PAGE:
Campaign Press Release - ICYMI: African Americans for Biden & Small Business for Biden "Mobilize Main Street" Discussion Focused on Black Entrepreneurs and Small Businesses
Yesterday African Americans for Biden and Small Business for Biden hosted Mobilize Main Street, a business leadership training program that taps into the strength of our small business supporters as community leaders and trusted voices for voter education, outreach & engagement. The event focused on Black entrepreneurs and small businesses, featuring remarks from former Deputy SBA Administrator Marie Johns, Executive Director of the Black Economic Alliance David Clunie, President and CEO of the U.S. Black Chambers Ron Busby, and local Metro-Atlanta small business owner Carolyn Pitt of Film Connx. Christopher R. Upperman, Rhett Buttle, and Trey Baker also joined the event to discuss the Biden-Harris agenda for Black entrepreneurs and small businesses.
See below for highlights from the event:
"The Trump presidency has been devastating to Black businesses and Black America in general," said Marie Johns, Deputy SBA Administrator. "Small businesses, and particularly black-owned small businesses' power, importance, dynamism, and worth in the fabric of our country can not be overstated. And that's why we need a Biden-Harris administration that's going to honor those businesses and give them the support that they need."
"The Black Economic Alliance works to elevate the conversation around what it means not only to the Black community but to the entire U.S. economy for Black folks to do better. To put that in context, Citi Bank just put out a report showing that the U.S. economy has lost out on 16 trillion dollars of growth as a result of racial inequity," said David Clunie, Executive Director of the Black Economic Alliance. "We are very encouraged by some of the things the Biden-Harris campaign is championing like supporting small businesses, increasing access to capital, and increasing public private partnerships."
"The Biden-Harris administration is all about intentionality. The government can do a great number of things to move our economy forward in reference to black-owned businesses," said Ron Busby, President and CEO of the U.S. Black Chambers. "To have long-term sustainability in the Black communities, make sure that Black-owned businesses have what they need: access to capital, access to good policy, and access to really good contracting opportunities."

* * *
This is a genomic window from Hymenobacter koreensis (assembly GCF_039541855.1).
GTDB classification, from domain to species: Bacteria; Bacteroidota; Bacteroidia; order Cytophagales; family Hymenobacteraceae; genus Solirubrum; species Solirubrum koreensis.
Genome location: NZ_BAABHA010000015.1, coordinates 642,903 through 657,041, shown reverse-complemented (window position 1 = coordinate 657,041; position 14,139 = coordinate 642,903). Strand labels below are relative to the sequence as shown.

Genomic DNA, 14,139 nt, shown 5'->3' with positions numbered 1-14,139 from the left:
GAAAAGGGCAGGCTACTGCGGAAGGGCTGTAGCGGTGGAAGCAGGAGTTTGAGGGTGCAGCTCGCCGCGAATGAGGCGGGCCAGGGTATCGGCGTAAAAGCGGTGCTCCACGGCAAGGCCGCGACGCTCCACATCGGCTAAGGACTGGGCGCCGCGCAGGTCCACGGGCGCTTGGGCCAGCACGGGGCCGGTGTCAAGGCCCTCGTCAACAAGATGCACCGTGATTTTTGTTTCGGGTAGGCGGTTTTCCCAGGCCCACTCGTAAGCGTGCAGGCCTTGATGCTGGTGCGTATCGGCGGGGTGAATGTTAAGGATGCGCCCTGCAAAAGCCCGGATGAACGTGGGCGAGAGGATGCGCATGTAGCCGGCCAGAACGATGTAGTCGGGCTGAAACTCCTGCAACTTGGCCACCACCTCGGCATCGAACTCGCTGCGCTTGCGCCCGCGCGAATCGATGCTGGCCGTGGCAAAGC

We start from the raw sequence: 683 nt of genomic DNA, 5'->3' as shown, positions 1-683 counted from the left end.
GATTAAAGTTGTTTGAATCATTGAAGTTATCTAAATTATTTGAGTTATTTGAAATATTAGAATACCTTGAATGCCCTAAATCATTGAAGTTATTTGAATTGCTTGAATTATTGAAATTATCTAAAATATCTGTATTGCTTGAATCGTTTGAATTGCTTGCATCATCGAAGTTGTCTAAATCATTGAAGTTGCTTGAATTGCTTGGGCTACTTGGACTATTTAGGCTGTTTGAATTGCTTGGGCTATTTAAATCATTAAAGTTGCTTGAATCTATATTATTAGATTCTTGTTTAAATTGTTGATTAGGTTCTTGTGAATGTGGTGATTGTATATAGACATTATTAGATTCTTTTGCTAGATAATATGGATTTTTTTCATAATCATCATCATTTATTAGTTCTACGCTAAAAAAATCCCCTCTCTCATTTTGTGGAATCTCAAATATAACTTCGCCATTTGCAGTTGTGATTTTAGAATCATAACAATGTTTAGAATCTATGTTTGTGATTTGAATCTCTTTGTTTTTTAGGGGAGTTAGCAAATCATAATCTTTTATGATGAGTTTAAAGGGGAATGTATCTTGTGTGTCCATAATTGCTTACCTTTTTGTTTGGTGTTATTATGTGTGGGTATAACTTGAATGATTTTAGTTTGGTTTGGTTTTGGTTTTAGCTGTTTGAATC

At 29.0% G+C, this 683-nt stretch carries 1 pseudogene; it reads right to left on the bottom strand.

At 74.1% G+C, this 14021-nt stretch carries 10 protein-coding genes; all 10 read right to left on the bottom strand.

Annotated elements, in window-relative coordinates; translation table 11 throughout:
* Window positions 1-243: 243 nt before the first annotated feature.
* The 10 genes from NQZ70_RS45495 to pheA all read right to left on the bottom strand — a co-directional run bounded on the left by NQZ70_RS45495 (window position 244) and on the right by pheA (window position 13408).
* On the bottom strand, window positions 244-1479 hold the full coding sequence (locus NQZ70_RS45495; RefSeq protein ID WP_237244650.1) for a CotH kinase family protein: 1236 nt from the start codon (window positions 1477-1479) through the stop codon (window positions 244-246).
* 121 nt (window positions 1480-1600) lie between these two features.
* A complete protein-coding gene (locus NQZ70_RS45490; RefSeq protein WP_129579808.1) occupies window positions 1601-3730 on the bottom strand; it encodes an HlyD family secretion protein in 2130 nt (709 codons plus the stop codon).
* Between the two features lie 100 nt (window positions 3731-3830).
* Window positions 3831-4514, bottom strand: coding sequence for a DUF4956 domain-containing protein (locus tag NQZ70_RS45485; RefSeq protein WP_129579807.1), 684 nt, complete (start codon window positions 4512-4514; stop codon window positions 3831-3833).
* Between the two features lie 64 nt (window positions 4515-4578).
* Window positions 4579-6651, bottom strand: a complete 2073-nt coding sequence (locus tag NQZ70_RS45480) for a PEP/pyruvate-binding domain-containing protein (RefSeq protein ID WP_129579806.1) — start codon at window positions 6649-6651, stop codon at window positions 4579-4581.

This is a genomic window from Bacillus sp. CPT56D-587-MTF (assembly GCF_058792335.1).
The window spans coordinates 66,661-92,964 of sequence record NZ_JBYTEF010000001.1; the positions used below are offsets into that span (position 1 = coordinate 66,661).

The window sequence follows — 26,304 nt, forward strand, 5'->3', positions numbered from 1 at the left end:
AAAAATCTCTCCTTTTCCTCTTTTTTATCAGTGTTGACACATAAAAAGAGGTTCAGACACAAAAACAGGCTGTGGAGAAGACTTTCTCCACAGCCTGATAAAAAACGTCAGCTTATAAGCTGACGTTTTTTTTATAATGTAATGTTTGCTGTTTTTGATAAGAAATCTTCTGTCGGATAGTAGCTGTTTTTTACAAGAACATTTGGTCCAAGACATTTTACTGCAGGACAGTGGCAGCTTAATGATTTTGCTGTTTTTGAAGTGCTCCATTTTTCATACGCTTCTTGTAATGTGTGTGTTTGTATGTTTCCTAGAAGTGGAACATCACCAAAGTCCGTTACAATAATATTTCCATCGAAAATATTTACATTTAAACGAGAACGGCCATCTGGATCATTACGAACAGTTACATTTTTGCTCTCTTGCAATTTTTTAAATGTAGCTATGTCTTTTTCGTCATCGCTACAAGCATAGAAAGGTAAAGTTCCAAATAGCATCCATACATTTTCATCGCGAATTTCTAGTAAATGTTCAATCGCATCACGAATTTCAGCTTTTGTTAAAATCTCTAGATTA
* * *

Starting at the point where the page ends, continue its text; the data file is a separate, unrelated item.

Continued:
"While we know that banks are critical, we also know there is more that they can do. Particularly during what we are experiencing with COVID-19 including an economic downturn, healthcare crisis, and drastic unemployment," said Carolyn Pitt of Film Connx, a local Metro-Atlanta small business. "We have an opportunity with the Biden-Harris administration to make sure that public and private partnerships can step in where Silicon Valley alone has not taken the time and the effort to support black and brown businesses."
"Up to 40% of Black-owned businesses will not survive this pandemic," said Trey Baker, Biden for President's Director of African American Engagement. "The Biden-Harris campaign has been putting forth solutions on how to help and how to come back post COVID-19."
"The reality is the current administration has failed black America… there's been a lot of promises to black America, and the reality is they've fallen really short of those promises… We have black businesses that are closing at a rapid clip," said Christopher R. Upperman, a Small Business for Biden-Harris advisor. "That is not the option, the option is Joe Biden and Kamala Harris, in my perspective."
Joseph R. Biden, Campaign Press Release - ICYMI: African Americans for Biden & Small Business for Biden "Mobilize Main Street" Discussion Focused on Black Entrepreneurs and Small Businesses Online by Gerhard Peters and John T. Woolley, The American Presidency Project https://www.presidency.ucsb.edu/node/347087